Vaishakhi Lahoti


Starry Starry Night

Starry Starry Night

It was about midnight, the embers from the bonfire had almost died down. Fireflies danced around our camp to lighten up the pitch darkness. The wind rustled and I looked up to see a clear sky with a dazzling array of stars, sparkling through just like the fireflies. That’s the photographer in my head spoke -“wonder if this beauty could be captured?”
I have had some experience with shooting fireworks so I knew how this might have to be done. Groping for a torch I found my camera from the car and turned it on. The panel LCD was almost as bright as the torch and I really wondered if I had enough light to take a photo.
Lets consider the scenario. In that pitch darkness there was no way the camera was going to auto focus, I had to change the focus to manual and ramp it to infinity. The angle of the lens had to be exactly upright, so I would have either craned my neck  or lied down to hold the camera. Holding the camera in my hand was also impossible as I knew I would need at least 10 seconds of exposure to get any imprint on the sensor. So I set the shutter timer to 2 seconds, and placed the camera on its back on the bare ground (gasp gasp) and took a shot with a 10 second exposure with maximum aperture, widest focal length 24mm and ISO 800.
10 seconds later, the image came out with absolutely nothing.
Increasing the ISO to 1600 and shutter speed to 20 seconds got me to show flickers of the brightest stars but nothing like the beautiful sky above me.

Increasing the shutter to 3o seconds ( the maximum possible without getting into the BULB mode) I finally captured the stars but on closer inspection it turned out that there was a slight wind which had made my stars “move a little”.

Another try gave me better results but I captured a UFO on the screen. Any guesses what those two green lights are? Hint: there is nothing alien about these

Finally, after a few more tries, I got a good view of the sky with quite a few stars and bit of the tree line bring in contrast. I proudly showed the photo on my camera LCD to my friends who agreed that those 20 minutes of my life trying to take photos of the stars were not probably all that in vain.

But wait, these photos dont look like the photo at the top so how did I get there? With a bit of Paint shop magic of course. Back home when I opened my perfect image it looked good, but extremely boring. So I captured a bunch of dots on a grainy background. How would any one know if those were real stars or not? Those beautiful pictures of stars we see in magazines and tv shows are somehow different and sharper. Since I wasnt going back to the camp to take more pictures, I had to rely on post processing to bring those features in to my photo.
First, using Lightroom I created a few versions of my image from the RAW file. One was specifically to bring in a blue background. The other to make the stars brighter with additional contrast and a few others to become the base and masking layers.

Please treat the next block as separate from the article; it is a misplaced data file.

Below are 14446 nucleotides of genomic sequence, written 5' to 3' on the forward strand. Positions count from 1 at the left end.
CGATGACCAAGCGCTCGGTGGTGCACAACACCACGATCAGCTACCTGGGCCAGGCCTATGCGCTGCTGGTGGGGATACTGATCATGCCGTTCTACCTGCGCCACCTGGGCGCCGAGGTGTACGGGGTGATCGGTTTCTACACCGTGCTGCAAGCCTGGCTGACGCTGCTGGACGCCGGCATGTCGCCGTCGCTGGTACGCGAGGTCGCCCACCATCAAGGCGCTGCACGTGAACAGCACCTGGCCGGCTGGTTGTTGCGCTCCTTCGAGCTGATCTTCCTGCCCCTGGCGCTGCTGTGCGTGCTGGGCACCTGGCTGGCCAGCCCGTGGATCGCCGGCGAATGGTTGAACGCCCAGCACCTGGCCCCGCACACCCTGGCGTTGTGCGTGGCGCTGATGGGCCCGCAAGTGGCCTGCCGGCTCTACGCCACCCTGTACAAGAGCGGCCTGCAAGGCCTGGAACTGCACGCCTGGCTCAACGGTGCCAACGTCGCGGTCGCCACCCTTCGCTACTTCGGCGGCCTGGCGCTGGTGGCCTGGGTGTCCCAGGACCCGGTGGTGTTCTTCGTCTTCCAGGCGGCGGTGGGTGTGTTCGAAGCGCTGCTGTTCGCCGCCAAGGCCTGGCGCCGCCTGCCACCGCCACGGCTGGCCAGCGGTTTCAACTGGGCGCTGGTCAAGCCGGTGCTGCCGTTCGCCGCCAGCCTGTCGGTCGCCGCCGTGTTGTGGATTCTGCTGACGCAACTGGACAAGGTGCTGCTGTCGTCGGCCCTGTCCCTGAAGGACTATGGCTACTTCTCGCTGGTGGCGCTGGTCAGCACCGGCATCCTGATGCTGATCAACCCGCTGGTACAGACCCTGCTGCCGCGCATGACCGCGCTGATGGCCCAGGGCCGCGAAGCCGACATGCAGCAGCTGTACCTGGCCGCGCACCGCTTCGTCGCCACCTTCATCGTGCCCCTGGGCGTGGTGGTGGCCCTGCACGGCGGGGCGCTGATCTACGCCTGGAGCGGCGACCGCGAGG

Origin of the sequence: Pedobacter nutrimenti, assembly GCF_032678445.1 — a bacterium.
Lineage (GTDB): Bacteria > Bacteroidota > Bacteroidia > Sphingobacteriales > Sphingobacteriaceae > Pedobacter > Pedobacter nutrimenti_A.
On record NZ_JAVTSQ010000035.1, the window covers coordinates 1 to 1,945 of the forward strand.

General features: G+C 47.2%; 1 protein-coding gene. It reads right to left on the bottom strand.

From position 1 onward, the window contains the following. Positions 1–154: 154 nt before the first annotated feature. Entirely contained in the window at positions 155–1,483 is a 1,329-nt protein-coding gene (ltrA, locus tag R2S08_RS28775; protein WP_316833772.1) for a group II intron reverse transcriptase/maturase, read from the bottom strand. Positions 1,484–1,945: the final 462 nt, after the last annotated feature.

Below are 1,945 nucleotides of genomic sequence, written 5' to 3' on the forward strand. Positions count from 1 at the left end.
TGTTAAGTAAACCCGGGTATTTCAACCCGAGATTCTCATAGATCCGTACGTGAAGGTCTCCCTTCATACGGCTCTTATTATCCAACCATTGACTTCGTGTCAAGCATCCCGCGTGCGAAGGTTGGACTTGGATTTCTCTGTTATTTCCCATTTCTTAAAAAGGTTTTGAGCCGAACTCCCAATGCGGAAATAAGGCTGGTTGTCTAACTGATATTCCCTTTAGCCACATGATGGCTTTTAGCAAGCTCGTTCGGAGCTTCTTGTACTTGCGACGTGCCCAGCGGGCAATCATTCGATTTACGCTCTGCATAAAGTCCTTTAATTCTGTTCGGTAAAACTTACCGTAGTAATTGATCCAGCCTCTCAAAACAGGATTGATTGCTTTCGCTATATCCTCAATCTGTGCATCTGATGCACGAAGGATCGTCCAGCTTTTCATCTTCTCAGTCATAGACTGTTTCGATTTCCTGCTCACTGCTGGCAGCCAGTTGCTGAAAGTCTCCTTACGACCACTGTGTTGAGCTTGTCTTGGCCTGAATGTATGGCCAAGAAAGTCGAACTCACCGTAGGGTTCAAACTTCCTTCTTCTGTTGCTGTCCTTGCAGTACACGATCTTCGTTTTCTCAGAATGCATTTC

Using Paint Shop Pro (or Photoshop) , I stacked up all the layers and started playing with the blend modes. I think I used the Brighten, Luminance, and Screen blend modes to get to a base image that showed a blue sky with bright stars in it.
Then to spruce up things, I used the stars tube brush to bring in some artificial sparkles to the brightest stars. See the difference below when you hover.

Here comes the last part of the challenge. I now have a beautiful pictures of stars that I dont know anything about. It was like looking at beautiful calligraphy of a language I did not understand. Were some of these planets? Or constellations that I knew of (Ursa Major, Orion?). How would I know if the brightest stars were part of the same constellation. Did I capture too small a portion of the sky to ever know. It hit me- this was almost impossible! Unless there was someone who knew better than me about stars I may be totally lost.
Zoom out view of the constellation

I downloaded the Skymap site  this year and looked hard at it. It was a chart of the constellations that would be seen in the northern hemisphere this month. Orion wasn’t around, Ursa Major did not match the pattern nor did Ursa Minor. I must have spent hours looking at the photo and almost giving up. I really didn’t think it would be so hard. And then I got a very lucky break. I found a small constellation, a curve of stars looking just like something I had on the photo. And lo and behold, suddenly all the stars started to match up. It was truly incredible, just like connecting the dots when we were kids except this was unbelievably precise. Once I had figured out one constellation all I had to do was map the different stars. Turns out there were four constellations that I had captured and only two of them were captured in the whole. I was very very lucky. If I had set my camera even a degree in a different angle I might not have captured even one constellation in the whole. For all you stargazers, the constellations you can make out on the photo are Bootes and the beautiful Corona Borealis.
This was undoubtedly the most time I had spent in figuring out a photo even after I was done with post processing. It was also the most rewarding. Do have a look at the star mapped versions Standard and Full size (6.5MB) of the photo here.
And do let me know if you liked it 🙂